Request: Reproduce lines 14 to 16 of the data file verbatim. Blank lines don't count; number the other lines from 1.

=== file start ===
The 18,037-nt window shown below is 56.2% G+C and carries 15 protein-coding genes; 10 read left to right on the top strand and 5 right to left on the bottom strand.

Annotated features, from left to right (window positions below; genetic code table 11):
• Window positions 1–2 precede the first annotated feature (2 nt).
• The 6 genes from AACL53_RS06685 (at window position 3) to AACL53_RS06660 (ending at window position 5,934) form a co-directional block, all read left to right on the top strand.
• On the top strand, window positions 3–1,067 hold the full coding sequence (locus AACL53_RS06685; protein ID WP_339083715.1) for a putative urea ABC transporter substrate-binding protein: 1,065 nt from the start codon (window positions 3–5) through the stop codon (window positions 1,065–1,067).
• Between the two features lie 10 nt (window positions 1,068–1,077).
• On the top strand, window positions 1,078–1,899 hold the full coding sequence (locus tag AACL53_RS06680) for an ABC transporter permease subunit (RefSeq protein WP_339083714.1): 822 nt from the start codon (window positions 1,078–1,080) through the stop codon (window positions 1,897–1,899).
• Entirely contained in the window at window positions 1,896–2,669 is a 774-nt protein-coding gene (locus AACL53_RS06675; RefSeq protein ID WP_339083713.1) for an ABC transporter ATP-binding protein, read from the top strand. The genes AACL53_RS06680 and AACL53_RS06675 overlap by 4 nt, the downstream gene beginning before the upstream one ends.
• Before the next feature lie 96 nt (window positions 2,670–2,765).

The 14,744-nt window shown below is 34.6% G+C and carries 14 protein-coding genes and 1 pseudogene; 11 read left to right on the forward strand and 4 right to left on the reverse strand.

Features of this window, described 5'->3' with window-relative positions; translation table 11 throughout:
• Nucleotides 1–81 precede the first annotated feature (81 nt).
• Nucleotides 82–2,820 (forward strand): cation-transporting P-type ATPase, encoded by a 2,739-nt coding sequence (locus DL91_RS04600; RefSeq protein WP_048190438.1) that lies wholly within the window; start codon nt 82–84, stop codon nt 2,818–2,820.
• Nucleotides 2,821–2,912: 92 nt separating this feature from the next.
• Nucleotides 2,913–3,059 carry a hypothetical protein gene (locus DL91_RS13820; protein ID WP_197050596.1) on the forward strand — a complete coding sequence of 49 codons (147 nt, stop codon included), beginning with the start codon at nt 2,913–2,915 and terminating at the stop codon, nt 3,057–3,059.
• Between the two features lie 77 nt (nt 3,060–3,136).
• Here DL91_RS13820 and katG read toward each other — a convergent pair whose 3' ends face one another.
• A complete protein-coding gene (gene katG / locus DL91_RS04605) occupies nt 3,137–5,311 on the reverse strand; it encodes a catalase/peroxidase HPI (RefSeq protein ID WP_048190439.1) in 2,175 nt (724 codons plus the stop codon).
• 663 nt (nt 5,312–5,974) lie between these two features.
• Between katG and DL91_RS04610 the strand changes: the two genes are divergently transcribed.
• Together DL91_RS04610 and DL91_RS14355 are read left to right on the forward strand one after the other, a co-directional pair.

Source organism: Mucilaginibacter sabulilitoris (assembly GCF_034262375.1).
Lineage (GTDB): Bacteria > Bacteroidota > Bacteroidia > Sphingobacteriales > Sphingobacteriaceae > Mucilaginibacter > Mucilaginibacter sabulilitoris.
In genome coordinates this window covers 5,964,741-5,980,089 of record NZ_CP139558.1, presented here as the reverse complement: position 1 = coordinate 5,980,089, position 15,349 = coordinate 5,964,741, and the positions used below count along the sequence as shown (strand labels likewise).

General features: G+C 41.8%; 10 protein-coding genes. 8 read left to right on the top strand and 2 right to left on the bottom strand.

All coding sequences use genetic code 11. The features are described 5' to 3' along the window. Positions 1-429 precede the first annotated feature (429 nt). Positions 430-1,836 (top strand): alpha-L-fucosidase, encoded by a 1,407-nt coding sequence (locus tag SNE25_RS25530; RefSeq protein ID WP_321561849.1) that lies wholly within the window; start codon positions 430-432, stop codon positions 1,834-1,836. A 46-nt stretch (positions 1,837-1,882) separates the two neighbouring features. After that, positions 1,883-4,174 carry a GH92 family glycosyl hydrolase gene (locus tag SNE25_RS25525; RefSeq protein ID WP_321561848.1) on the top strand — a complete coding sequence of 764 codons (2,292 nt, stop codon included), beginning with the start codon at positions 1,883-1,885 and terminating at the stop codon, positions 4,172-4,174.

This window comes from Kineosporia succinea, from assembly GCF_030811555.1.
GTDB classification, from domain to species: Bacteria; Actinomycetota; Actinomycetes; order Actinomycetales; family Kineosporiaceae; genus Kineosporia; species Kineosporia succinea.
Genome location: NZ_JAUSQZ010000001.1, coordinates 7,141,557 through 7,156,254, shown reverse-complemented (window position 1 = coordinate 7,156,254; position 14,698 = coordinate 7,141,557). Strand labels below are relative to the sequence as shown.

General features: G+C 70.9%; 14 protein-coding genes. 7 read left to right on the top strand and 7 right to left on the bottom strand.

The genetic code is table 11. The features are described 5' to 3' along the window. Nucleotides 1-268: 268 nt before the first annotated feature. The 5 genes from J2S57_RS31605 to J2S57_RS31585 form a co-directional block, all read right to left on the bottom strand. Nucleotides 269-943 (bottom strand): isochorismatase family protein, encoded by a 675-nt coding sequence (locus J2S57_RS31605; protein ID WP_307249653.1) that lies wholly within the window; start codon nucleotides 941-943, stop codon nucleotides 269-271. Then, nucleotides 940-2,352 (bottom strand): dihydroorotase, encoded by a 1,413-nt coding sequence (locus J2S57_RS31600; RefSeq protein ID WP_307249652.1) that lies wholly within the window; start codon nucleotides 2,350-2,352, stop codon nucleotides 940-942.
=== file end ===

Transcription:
• Nucleotides 2,821–2,912: 92 nt separating this feature from the next.
• Nucleotides 2,913–3,059 carry a hypothetical protein gene (locus DL91_RS13820; protein ID WP_197050596.1) on the forward strand — a complete coding sequence of 49 codons (147 nt, stop codon included), beginning with the start codon at nt 2,913–2,915 and terminating at the stop codon, nt 3,057–3,059.
• Between the two features lie 77 nt (nt 3,060–3,136).